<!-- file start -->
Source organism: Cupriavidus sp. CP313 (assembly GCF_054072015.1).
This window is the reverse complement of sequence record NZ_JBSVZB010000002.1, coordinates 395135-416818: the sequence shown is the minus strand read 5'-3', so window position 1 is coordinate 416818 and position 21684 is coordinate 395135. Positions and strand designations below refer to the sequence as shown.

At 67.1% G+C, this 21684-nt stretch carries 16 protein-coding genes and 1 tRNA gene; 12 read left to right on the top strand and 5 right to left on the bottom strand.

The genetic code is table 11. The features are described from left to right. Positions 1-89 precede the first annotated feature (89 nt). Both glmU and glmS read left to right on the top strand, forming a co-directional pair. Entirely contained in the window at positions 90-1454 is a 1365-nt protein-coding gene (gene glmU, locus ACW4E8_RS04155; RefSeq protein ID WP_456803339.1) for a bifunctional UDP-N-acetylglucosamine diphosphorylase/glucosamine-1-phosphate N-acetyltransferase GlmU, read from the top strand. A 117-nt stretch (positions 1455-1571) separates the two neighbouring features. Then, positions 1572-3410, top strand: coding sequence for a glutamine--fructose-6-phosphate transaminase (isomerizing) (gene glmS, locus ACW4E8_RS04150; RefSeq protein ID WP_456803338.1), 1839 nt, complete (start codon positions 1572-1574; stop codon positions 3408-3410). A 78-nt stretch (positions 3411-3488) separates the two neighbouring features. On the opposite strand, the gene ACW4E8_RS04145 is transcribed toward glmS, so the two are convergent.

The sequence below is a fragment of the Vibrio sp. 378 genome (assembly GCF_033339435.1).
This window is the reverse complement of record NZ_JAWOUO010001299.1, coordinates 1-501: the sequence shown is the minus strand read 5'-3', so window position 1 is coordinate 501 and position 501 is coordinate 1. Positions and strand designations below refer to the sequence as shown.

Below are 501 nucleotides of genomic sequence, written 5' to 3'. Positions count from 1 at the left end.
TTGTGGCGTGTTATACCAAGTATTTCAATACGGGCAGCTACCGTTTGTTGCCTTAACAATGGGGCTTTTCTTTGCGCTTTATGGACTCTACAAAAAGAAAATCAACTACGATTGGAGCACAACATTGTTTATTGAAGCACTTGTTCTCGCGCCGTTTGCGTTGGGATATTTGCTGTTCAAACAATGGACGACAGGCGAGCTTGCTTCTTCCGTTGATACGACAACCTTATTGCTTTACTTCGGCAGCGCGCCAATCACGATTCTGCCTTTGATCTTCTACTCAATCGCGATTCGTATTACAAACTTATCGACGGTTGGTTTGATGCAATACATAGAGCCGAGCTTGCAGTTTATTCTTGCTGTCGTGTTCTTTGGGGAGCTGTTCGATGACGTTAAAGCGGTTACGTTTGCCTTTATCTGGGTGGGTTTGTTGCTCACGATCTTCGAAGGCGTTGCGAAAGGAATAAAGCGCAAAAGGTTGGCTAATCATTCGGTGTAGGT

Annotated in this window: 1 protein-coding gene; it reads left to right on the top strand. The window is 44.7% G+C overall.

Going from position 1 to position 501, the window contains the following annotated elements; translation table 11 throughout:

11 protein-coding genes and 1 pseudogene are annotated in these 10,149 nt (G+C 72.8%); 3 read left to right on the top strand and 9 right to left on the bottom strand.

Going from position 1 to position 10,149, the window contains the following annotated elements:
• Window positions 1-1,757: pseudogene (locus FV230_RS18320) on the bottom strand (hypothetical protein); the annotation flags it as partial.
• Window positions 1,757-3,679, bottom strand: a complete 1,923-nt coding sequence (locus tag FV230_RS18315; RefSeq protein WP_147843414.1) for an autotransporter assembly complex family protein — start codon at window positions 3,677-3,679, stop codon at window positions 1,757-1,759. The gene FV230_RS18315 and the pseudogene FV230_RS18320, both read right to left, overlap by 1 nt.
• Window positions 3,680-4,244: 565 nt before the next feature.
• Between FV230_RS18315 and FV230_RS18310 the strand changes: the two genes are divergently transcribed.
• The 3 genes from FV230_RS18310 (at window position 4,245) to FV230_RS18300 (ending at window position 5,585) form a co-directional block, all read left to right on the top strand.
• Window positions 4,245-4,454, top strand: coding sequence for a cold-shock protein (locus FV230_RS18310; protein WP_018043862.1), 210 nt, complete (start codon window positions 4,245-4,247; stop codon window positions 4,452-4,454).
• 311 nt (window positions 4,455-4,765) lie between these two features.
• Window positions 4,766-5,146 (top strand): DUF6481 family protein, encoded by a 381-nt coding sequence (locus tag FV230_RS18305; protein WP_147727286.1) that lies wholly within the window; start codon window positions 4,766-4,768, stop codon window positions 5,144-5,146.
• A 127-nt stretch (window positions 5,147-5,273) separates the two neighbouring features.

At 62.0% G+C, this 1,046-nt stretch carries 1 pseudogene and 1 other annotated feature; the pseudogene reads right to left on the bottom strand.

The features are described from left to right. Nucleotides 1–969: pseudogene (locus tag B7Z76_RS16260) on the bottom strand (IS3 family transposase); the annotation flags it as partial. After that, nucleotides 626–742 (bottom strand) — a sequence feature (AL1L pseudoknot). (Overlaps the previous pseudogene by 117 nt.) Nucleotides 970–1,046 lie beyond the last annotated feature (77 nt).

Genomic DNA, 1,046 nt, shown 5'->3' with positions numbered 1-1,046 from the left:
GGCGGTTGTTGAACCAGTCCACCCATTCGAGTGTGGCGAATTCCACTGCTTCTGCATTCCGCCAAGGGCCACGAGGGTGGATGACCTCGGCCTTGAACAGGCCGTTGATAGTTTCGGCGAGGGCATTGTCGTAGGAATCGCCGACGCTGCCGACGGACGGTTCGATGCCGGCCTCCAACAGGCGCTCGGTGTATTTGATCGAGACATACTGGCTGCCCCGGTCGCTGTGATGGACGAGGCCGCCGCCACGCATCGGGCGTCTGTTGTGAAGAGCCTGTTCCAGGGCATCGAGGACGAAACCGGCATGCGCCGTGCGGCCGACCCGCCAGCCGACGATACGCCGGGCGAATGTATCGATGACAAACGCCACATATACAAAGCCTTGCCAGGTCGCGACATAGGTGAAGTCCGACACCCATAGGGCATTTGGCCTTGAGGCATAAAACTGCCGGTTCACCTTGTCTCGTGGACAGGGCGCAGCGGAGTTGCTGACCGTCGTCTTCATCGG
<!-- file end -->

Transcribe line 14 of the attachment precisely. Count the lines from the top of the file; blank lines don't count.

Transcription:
• Window positions 1,757-3,679, bottom strand: a complete 1,923-nt coding sequence (locus tag FV230_RS18315; RefSeq protein WP_147843414.1) for an autotransporter assembly complex family protein — start codon at window positions 3,677-3,679, stop codon at window positions 1,757-1,759. The gene FV230_RS18315 and the pseudogene FV230_RS18320, both read right to left, overlap by 1 nt.